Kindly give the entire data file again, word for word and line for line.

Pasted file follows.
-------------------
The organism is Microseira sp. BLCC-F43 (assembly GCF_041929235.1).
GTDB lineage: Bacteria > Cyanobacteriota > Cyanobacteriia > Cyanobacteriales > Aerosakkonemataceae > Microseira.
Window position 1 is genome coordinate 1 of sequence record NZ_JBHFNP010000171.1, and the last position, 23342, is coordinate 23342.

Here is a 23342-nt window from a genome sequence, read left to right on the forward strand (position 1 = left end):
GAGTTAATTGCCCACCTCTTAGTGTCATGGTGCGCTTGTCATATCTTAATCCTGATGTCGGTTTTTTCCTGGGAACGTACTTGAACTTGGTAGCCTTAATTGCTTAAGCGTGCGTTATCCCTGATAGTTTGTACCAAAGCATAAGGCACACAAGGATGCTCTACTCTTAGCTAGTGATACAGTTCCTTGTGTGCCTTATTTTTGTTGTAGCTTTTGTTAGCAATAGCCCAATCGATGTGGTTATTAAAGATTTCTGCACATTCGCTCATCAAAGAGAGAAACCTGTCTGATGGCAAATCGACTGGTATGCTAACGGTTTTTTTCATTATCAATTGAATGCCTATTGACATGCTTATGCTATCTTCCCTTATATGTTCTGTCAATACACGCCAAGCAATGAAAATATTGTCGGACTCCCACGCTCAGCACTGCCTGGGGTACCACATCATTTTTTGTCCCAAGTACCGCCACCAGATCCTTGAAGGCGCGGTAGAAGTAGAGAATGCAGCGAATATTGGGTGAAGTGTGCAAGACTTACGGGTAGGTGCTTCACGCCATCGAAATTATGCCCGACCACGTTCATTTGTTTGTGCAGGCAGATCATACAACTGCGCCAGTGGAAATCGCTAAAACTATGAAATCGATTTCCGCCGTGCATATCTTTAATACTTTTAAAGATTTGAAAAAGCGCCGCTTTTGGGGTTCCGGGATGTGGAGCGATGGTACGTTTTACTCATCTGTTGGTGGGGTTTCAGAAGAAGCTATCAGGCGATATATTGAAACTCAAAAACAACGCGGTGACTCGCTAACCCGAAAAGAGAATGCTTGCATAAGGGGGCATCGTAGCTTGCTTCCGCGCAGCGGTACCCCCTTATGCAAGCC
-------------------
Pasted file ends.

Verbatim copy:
The organism is Microseira sp. BLCC-F43 (assembly GCF_041929235.1).
GTDB lineage: Bacteria > Cyanobacteriota > Cyanobacteriia > Cyanobacteriales > Aerosakkonemataceae > Microseira.
Window position 1 is genome coordinate 1 of sequence record NZ_JBHFNP010000171.1, and the last position, 23342, is coordinate 23342.

Here is a 23342-nt window from a genome sequence, read left to right on the forward strand (position 1 = left end):
GAGTTAATTGCCCACCTCTTAGTGTCATGGTGCGCTTGTCATATCTTAATCCTGATGTCGGTTTTTTCCTGGGAACGTACTTGAACTTGGTAGCCTTAATTGCTTAAGCGTGCGTTATCCCTGATAGTTTGTACCAAAGCATAAGGCACACAAGGATGCTCTACTCTTAGCTAGTGATACAGTTCCTTGTGTGCCTTATTTTTGTTGTAGCTTTTGTTAGCAATAGCCCAATCGATGTGGTTATTAAAGATTTCTGCACATTCGCTCATCAAAGAGAGAAACCTGTCTGATGGCAAATCGACTGGTATGCTAACGGTTTTTTTCATTATCAATTGAATGCCTATTGACATGCTTATGCTATCTTCCCTTATATGTTCTGTCAATACACGCCAAGCAATGAAAATATTGTCGGACTCCCACGCTCAGCACTGCCTGGGGTACCACATCATTTTTTGTCCCAAGTACCGCCACCAGATCCTTGAAGGCGCGGTAGAAGTAGAGAATGCAGCGAATATTGGGTGAAGTGTGCAAGACTTACGGGTAGGTGCTTCACGCCATCGAAATTATGCCCGACCACGTTCATTTGTTTGTGCAGGCAGATCATACAACTGCGCCAGTGGAAATCGCTAAAACTATGAAATCGATTTCCGCCGTGCATATCTTTAATACTTTTAAAGATTTGAAAAAGCGCCGCTTTTGGGGTTCCGGGATGTGGAGCGATGGTACGTTTTACTCATCTGTTGGTGGGGTTTCAGAAGAAGCTATCAGGCGATATATTGAAACTCAAAAACAACGCGGTGACTCGCTAACCCGAAAAGAGAATGCTTGCATAAGGGGGCATCGTAGCTTGCTTCCGCGCAGCGGTACCCCCTTATGCAAGCC